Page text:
Yesterday I took my kids up to an especially lovely part of town to hike.
We hiked. We stopped and played in the river. We threw rocks and watched the way they plopped. And we found creatures. In the first five minutes we'd already rescued a crawfish and a tiny, baby turtle from an especially aggressive water feature.
The crawfish pinched me six times as I threw it back. The turtle though, we kept him. #becausebabyturtle
For the next thirty minutes or so we explored and walked and saw creatures. All the creatures. London, delighted, started a list:
Eventually, after a much longer walk than I'd intended and no end in sight, I realized we were lost. I'd never walked these trails before, and while I had a pretty good general sense of where we were, I couldn't get us turned around. I kept the lostness to myself for as long as I could. And then, after an hour of hiking, a discovered map, and the realization we were very far from our car, I told them, "Girls, we have to turn around and walk this entire trail again."
Eve freaked out.
London skipped ahead.
The next twenty minutes included a lot of Eve whining, crying, and telling London and I exactly how hungry, tired, and thirsty she was. London, on the other hand, never said a whiny word.
On the way back I kept my eye out for shortcuts. We tried one that had us climbing through tall grass and traversing a river. When Eve saw a snake we turned around (and London happily recorded the sighting in our book).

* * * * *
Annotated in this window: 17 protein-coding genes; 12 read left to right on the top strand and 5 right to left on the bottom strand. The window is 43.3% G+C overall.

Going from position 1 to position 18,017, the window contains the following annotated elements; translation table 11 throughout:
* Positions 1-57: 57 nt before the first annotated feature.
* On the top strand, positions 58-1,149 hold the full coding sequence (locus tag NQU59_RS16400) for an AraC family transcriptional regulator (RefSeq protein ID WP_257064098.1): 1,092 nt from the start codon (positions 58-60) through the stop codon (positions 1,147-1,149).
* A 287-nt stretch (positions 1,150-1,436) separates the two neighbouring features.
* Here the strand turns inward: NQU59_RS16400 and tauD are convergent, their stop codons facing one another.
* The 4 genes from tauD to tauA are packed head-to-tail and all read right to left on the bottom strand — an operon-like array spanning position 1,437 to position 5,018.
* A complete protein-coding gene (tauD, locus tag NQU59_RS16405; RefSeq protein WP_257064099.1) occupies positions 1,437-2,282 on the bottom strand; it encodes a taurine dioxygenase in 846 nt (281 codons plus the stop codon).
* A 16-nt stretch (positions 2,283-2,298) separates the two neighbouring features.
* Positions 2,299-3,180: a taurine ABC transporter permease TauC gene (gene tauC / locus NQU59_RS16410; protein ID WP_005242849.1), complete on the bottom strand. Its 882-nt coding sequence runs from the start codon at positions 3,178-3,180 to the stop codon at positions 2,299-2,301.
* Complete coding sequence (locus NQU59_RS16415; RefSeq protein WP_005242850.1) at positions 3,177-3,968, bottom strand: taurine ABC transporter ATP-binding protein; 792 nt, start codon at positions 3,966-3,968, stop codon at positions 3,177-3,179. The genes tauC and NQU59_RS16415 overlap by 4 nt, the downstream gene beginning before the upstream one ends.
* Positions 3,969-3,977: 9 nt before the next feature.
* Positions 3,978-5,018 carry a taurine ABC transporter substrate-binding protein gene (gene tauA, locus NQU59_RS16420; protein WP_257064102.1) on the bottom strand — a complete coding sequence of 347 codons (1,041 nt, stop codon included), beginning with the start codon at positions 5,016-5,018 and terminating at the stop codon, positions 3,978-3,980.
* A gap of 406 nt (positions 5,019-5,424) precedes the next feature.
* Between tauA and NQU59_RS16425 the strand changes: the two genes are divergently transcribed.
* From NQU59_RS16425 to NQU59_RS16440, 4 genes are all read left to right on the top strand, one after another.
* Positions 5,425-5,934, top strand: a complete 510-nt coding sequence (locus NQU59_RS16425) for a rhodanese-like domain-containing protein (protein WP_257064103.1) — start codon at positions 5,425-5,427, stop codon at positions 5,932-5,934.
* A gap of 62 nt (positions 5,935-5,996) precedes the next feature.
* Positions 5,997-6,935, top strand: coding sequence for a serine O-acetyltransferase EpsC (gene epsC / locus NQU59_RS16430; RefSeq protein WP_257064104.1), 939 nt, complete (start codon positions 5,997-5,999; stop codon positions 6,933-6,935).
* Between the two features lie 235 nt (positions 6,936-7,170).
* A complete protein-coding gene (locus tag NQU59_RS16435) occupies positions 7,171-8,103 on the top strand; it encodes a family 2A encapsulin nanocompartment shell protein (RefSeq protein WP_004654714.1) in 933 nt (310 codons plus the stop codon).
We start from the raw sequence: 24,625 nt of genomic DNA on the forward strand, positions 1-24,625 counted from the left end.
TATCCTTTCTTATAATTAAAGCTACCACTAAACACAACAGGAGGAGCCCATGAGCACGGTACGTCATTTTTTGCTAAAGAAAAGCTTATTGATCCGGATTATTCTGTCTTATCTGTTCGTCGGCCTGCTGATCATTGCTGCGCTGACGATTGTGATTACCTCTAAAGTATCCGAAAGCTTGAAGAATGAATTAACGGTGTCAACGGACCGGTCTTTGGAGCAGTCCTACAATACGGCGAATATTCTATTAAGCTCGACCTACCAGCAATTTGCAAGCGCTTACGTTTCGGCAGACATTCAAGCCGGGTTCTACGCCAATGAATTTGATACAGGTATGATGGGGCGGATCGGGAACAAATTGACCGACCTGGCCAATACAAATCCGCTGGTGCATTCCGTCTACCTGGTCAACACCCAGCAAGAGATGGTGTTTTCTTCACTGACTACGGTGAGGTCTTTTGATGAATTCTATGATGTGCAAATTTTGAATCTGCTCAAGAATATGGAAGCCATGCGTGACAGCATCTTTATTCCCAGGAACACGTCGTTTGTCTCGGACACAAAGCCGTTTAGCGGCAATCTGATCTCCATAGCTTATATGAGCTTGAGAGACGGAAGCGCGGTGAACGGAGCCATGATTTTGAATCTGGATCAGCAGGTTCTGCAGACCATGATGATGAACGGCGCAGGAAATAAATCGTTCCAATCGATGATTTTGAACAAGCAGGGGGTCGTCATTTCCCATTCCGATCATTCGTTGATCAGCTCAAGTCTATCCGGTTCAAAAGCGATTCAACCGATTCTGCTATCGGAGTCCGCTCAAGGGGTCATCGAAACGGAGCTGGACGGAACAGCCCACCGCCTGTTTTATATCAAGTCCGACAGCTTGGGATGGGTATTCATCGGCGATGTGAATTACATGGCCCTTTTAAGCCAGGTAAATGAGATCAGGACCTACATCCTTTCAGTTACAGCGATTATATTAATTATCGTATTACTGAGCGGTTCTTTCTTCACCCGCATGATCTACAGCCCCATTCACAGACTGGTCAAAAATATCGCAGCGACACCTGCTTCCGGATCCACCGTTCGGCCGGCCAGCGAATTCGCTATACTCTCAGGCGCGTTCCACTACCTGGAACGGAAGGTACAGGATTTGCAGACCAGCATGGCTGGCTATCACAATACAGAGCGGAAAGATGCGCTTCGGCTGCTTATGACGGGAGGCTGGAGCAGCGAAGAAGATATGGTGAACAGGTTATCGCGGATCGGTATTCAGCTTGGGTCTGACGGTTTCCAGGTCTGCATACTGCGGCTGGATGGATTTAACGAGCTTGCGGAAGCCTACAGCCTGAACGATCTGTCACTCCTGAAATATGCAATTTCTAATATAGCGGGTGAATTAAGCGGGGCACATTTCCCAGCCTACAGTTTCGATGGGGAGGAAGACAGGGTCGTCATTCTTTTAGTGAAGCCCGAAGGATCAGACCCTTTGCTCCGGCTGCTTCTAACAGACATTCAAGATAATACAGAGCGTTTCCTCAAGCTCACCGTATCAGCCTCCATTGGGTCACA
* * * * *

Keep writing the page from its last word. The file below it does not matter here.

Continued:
Eve and I almost walked straight into a dangling silk worm, but London stopped us. And wrote it down in the book.
Eventually Eve's complaining peaked, demanding a conversation. I gave a speech about the importance of perseverance. Eve seemed mildly affected. But then London put her arm around her sister, smiled, and said this:
"Eve, it's okay. Think about all the things God showed us on this walk."
London reminded Eve that we wouldn't have seen all the creatures we'd seen if we hadn't gotten lost. She pulled out the book and said, "Look at the list."
Way too often life is like a long hike on a hot day with no water fountains and no end in sight. It's hard to keep going, I know.
Eve's reaction makes lots of sense. It's my reaction all the time. Things go wrong. People disappoint me. Stuff breaks. And I whine.
But London's reaction is the one I want to have. And it's only possible with prayer.
What London did on that walk, paying attention to what she experienced and writing it down, was a form of prayer, a way of talking and listening to God. In recording her blessings she saw clearly what God was doing--even in a less-than-ideal circumstance.
I think we need more prayer--more gratitude, more perspective, more connection to God, a deeper understanding of what He's doing in our lives... I suspect I don't need to convince you; your prayer life could be better. And if your prayer life were better, your life would be better. Continual, daily prayer is like walking around with an ever-lengthening list; it lifts our eyes.
This summer, decide to ignite (or re-kindle) your prayer life by attending In Practice: A Prayer Workshop. Spend an entire day learning to pray AND actually praying. Give yourself space and time to re-connect with God in a powerful, personal way. You won't regret it.
Workshops will be held in Huntsville, AL on June 13th and Jackson, TN on July 19th. Check back tomorrow for a Texas workshop date and location. For more info, visit the In Practice webpage: http://www.jlgerhardt.squarespace.com/inpractice
Also, you might want to check out this super-cool video:
I'll be praying God enables this opportunity for anyone who wants to come and that He'll use it to reorient your life. Join me as we jump in to practicing prayer.